Because our life style doesn’t fit the model our HERS rating was only a 16.  My belief because there is only two of us living in the house our usage is below what the model predicts.  Since NJ is a net meter state (they pay us retail for our excess electric generation)  they’re not happy if I over generate to much. So I tried to match our solar system to our usage.  With the numbers I’m seeing I believe we will be very close to Net-Zero by our year end, Nov 30th.  I have the room for 4 more panels if I want to bust the out put a little or add an electric car.


So the house was 100% success.  My first goal was a comfortable house. And it really is in all aspects. The second goal was the energy savings and it looks like it will be close to a Net-Zero, thus around a $5,000 per year savings over out last house.

Solar Saystem Up & Runing

It’s Dec 15 and the solar system has been up are producing for a month.  It was as easy as I thought it would be and the getting through the Bureaucracy was as problematic as I expected.

The SolarEdge inverter and system is amazing.  It does all the work.  It reports to SolarEdge who ships the data to me via my PC and my phone. See report for today’s generation..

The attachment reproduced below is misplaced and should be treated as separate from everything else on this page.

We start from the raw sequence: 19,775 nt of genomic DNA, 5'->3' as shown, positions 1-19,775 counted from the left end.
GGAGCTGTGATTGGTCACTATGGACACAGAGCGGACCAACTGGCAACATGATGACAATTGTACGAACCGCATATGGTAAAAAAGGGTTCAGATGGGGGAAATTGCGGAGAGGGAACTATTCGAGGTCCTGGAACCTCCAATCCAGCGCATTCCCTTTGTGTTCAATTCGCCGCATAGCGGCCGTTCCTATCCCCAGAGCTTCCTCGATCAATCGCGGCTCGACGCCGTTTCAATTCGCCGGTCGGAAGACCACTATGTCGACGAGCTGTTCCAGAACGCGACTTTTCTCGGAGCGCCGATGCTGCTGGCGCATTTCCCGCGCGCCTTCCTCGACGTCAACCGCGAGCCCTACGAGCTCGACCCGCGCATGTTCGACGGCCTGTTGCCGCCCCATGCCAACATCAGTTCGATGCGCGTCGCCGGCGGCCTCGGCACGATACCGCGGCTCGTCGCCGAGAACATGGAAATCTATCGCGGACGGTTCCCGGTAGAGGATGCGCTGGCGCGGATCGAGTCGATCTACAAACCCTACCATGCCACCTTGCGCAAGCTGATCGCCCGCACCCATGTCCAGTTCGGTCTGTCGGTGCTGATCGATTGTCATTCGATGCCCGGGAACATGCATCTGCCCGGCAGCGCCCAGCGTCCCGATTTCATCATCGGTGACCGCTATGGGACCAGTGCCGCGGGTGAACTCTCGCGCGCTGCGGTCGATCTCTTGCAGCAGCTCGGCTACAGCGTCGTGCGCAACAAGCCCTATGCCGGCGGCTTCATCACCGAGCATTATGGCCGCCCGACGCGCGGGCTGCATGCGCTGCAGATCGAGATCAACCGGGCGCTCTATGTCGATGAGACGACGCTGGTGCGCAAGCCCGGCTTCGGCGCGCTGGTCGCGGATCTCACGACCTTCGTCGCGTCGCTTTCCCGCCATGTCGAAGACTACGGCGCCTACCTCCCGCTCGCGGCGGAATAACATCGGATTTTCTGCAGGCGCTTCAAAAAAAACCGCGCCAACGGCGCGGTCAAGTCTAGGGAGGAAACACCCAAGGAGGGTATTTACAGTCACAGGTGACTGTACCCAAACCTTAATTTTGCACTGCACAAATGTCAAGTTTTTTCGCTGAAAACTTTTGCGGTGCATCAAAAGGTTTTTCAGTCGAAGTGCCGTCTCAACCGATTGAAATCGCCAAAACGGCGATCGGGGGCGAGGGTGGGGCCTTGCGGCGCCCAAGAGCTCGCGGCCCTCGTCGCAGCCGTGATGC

Getting to Net-Zero (SOLAR)

It’s a long story getting to finally installing the solar system.

When the house was first modeled in 2014 the estimate was that it would take a 7-8kW PV solar system to cover the houses electric usage.  So like most people thinking of a Net-Zero house I proceed to get estimates from a number of Solar Installation companies.  Most wanted me to lease the system. It didn’t take much research to realize that was a BAD deal for me.  The first three estimates came in around $30K to $38K. Well I’m not spending that much until I fully understand what I’m paying for.

So I went to my favorite store, Amazon, and bought a couple of books, one   Solar Electricity Handbook.  And did a lot of internet research.  It was very clear the Solar Systems weren’t Rocket Science.  I used to maintain and install IBM mainframes in the beginning of the computer explosion. They were the most complicated electronics equipment ever made, real rocket science.  From what I read the solar systems just plugged together. And the prices I was seeing was unbelievable low compared to the quotes I was getting.

I met with one more sales rep, he quoted my a $40K price. So I said to him I’ve been reading up on the hardware and I think I can do it myself.  He said “yep, your right you can”. I said I saw my only problem was the getting past the bureaucracy.  I figured the Power Co and the Township wasn’t ready for a DIY guy to show up on their doorstep to install his own system.  He gave me the name of a solar engineering firm that could help me. Roger Anderson owner of    of Elmer NJ.  I met with Roger and said Yep, I was right and they could help me, but I might be the first person in NJ to do a system by myself..  The benefit with working with Roger  and his people, they design systems from 4kW to 2megW from Texas to Maine. And they didn’t sell hardware so had no product bias other than what worked the best.